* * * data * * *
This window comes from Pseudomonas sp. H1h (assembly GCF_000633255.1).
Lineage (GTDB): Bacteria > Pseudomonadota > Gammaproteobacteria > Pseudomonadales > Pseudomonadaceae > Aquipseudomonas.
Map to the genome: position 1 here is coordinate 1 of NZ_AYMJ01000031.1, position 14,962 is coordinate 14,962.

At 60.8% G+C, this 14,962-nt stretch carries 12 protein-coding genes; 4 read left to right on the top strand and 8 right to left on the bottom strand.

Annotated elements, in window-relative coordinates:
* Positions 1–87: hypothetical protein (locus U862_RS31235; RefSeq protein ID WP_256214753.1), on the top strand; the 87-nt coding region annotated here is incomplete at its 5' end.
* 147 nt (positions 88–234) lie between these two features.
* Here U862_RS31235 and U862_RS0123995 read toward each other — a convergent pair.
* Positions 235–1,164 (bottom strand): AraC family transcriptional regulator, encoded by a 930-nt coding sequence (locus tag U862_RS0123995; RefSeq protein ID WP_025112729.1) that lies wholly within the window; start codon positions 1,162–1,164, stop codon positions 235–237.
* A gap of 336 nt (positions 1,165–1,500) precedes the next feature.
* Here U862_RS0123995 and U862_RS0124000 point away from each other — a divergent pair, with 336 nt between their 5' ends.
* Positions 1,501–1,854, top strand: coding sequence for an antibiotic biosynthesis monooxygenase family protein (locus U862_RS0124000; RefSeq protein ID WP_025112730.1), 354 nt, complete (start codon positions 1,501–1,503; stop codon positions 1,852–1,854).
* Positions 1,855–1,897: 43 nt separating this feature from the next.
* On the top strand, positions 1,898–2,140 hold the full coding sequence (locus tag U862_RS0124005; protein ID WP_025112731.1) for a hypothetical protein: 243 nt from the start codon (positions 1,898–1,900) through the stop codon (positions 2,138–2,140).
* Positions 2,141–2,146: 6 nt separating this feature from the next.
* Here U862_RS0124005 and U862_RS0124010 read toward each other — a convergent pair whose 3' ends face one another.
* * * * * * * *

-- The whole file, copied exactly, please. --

This window comes from Pseudomonas sp. H1h (assembly GCF_000633255.1).
Lineage (GTDB): Bacteria > Pseudomonadota > Gammaproteobacteria > Pseudomonadales > Pseudomonadaceae > Aquipseudomonas.
Map to the genome: position 1 here is coordinate 1 of NZ_AYMJ01000031.1, position 14,962 is coordinate 14,962.

At 60.8% G+C, this 14,962-nt stretch carries 12 protein-coding genes; 4 read left to right on the top strand and 8 right to left on the bottom strand.

Annotated elements, in window-relative coordinates:
* Positions 1–87: hypothetical protein (locus U862_RS31235; RefSeq protein ID WP_256214753.1), on the top strand; the 87-nt coding region annotated here is incomplete at its 5' end.
* 147 nt (positions 88–234) lie between these two features.
* Here U862_RS31235 and U862_RS0123995 read toward each other — a convergent pair.
* Positions 235–1,164 (bottom strand): AraC family transcriptional regulator, encoded by a 930-nt coding sequence (locus tag U862_RS0123995; RefSeq protein ID WP_025112729.1) that lies wholly within the window; start codon positions 1,162–1,164, stop codon positions 235–237.
* A gap of 336 nt (positions 1,165–1,500) precedes the next feature.
* Here U862_RS0123995 and U862_RS0124000 point away from each other — a divergent pair, with 336 nt between their 5' ends.
* Positions 1,501–1,854, top strand: coding sequence for an antibiotic biosynthesis monooxygenase family protein (locus U862_RS0124000; RefSeq protein ID WP_025112730.1), 354 nt, complete (start codon positions 1,501–1,503; stop codon positions 1,852–1,854).
* Positions 1,855–1,897: 43 nt separating this feature from the next.
* On the top strand, positions 1,898–2,140 hold the full coding sequence (locus tag U862_RS0124005; protein ID WP_025112731.1) for a hypothetical protein: 243 nt from the start codon (positions 1,898–1,900) through the stop codon (positions 2,138–2,140).
* Positions 2,141–2,146: 6 nt separating this feature from the next.
* Here U862_RS0124005 and U862_RS0124010 read toward each other — a convergent pair whose 3' ends face one another.